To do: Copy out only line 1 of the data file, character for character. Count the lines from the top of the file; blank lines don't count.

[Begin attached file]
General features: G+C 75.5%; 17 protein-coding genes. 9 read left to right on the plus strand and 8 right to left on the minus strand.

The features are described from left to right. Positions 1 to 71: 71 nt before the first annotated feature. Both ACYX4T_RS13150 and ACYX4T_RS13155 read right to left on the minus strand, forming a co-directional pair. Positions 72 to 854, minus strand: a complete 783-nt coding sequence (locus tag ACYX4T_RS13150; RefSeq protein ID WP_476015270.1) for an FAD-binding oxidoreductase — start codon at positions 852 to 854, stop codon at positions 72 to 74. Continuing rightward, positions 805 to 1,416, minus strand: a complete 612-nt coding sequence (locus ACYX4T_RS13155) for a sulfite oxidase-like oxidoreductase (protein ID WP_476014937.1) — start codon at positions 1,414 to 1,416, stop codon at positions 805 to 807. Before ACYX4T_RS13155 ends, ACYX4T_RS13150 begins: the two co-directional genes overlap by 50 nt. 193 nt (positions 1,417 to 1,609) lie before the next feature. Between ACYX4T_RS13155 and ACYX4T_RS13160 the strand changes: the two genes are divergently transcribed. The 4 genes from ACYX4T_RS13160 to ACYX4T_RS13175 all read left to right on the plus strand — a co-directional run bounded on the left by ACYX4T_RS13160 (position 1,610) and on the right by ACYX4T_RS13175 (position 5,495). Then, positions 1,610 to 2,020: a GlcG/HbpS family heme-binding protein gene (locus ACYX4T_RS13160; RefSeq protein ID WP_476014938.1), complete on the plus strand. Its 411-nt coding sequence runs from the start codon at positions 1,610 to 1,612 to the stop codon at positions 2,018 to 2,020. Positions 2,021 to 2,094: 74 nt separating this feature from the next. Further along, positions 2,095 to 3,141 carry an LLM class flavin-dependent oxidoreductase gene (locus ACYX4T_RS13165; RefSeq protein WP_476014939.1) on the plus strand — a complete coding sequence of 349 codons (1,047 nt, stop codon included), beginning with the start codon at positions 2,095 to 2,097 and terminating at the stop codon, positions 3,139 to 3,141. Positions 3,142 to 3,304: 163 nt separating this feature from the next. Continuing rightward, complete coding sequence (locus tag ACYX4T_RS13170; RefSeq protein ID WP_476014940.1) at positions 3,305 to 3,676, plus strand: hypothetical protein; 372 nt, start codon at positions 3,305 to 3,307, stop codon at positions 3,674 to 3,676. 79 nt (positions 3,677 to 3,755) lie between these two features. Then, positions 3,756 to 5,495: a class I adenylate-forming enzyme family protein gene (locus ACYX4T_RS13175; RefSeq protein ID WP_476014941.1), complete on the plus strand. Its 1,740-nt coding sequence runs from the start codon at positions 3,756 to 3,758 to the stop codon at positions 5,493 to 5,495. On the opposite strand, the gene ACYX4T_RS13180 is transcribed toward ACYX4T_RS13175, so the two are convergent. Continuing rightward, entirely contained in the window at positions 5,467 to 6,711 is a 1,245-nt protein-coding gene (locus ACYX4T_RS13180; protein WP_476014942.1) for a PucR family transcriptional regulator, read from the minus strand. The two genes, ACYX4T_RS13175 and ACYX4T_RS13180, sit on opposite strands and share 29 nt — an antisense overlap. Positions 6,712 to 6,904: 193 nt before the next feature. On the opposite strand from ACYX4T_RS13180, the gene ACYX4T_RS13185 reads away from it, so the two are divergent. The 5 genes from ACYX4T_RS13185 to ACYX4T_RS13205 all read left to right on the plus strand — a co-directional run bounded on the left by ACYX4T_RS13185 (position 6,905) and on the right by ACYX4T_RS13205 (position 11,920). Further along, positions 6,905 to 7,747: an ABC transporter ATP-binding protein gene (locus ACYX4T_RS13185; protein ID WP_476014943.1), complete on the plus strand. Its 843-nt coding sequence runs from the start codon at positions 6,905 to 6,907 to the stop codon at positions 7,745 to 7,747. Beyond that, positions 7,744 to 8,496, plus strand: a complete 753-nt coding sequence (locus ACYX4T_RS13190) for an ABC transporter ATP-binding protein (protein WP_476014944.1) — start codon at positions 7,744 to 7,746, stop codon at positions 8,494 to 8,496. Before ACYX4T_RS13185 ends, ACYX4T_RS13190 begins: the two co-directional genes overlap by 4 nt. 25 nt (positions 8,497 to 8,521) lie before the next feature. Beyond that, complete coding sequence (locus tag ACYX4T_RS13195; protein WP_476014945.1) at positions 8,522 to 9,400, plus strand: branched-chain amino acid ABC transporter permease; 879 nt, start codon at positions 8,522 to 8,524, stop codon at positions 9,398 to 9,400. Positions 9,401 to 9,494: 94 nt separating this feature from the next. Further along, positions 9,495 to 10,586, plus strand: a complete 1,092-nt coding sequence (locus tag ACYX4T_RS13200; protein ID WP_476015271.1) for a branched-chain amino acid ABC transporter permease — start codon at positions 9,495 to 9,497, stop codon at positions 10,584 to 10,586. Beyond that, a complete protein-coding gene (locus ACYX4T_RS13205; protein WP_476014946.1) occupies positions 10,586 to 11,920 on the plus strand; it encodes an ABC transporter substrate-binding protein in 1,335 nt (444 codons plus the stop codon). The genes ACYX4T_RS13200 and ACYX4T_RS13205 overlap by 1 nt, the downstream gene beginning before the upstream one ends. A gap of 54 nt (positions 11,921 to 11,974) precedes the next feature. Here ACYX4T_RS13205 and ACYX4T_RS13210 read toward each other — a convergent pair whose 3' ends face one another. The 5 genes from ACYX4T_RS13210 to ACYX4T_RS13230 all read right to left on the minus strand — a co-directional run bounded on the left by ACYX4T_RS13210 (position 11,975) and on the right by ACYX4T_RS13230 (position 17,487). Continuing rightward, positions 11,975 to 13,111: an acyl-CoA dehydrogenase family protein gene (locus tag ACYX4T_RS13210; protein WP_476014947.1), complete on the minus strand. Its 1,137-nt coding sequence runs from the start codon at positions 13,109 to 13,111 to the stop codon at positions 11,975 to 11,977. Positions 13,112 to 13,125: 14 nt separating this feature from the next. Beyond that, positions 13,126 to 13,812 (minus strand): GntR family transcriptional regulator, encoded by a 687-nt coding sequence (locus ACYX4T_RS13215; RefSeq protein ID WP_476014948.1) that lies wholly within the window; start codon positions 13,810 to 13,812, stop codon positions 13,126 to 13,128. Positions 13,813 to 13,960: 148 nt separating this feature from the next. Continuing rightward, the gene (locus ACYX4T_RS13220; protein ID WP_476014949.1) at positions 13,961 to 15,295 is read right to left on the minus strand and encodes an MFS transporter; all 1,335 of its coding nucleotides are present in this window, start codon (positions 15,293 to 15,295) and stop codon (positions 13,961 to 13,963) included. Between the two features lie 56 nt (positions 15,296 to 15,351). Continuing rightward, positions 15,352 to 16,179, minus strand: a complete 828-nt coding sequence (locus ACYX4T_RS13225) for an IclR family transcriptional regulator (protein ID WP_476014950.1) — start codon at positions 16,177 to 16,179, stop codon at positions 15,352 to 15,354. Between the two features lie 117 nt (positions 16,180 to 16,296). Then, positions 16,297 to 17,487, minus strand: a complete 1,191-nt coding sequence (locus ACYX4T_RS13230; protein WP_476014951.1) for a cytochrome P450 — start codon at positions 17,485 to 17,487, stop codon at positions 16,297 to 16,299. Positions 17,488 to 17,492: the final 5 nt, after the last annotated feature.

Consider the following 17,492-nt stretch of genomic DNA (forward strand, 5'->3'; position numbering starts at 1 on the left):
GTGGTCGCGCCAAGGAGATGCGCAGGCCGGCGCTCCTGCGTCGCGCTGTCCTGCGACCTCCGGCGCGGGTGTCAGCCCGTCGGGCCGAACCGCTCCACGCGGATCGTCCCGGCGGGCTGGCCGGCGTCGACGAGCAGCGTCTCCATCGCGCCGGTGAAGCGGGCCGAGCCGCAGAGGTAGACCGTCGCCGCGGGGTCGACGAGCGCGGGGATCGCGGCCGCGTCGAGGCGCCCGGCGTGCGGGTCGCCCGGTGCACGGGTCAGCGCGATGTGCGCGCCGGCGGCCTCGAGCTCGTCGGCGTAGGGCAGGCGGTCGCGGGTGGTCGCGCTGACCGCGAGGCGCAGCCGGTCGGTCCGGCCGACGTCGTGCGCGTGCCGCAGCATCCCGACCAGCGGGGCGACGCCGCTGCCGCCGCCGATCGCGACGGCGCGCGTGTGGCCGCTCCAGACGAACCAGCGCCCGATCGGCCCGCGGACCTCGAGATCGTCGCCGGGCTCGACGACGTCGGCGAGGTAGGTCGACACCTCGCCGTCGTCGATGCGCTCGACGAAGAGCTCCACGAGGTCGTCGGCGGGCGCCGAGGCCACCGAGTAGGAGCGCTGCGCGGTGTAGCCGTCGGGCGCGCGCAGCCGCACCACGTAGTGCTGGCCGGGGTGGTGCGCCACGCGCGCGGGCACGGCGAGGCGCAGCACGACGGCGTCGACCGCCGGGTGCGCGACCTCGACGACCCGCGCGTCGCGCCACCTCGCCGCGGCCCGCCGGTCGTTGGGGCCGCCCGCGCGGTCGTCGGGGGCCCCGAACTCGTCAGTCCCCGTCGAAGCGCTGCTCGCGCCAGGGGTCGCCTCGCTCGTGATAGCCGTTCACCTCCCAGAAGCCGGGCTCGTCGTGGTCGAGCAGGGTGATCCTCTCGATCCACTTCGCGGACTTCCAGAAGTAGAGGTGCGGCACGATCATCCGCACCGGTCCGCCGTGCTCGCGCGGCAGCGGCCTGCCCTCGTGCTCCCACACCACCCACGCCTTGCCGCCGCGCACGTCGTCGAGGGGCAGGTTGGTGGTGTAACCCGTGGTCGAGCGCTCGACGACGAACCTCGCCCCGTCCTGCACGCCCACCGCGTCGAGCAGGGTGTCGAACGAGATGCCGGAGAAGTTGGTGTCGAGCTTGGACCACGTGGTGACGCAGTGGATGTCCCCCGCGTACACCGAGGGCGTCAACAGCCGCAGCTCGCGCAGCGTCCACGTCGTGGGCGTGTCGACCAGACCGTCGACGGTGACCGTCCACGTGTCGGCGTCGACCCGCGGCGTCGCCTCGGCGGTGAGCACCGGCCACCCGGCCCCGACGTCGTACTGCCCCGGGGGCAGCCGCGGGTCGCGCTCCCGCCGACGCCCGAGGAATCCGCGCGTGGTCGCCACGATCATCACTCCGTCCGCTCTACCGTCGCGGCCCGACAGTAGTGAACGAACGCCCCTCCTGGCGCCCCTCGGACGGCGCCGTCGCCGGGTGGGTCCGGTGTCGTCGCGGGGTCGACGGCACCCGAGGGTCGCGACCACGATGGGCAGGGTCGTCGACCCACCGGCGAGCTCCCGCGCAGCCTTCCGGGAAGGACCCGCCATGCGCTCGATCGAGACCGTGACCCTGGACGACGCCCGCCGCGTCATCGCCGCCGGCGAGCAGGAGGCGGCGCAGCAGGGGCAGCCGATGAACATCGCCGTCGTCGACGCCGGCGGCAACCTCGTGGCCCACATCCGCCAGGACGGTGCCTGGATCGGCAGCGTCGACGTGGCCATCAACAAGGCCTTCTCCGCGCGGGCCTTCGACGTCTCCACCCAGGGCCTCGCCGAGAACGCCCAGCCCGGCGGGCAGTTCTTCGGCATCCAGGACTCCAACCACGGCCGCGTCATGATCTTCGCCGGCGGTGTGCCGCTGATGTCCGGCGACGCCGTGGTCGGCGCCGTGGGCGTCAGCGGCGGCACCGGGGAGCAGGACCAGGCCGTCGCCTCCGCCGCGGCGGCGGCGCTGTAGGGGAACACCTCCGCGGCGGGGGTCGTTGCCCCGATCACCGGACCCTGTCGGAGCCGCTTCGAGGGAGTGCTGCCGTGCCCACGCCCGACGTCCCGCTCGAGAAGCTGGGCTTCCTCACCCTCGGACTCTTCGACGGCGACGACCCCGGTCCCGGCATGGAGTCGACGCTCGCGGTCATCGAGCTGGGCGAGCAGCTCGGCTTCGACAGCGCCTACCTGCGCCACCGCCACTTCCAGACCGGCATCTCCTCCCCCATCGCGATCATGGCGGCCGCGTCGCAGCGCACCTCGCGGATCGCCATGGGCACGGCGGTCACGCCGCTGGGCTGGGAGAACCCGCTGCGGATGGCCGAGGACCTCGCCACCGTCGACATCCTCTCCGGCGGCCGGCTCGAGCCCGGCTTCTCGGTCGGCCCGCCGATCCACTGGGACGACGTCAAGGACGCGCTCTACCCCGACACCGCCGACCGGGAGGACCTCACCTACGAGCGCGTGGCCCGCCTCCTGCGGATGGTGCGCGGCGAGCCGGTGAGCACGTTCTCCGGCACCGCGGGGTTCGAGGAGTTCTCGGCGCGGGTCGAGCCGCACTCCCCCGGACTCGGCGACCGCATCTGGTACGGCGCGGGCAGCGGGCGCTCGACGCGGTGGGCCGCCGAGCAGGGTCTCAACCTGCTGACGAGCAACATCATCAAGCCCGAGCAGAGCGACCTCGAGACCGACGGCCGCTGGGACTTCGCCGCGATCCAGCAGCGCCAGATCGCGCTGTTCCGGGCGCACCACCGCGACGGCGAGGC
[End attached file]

General features: G+C 75.5%; 17 protein-coding genes. 9 read left to right on the plus strand and 8 right to left on the minus strand.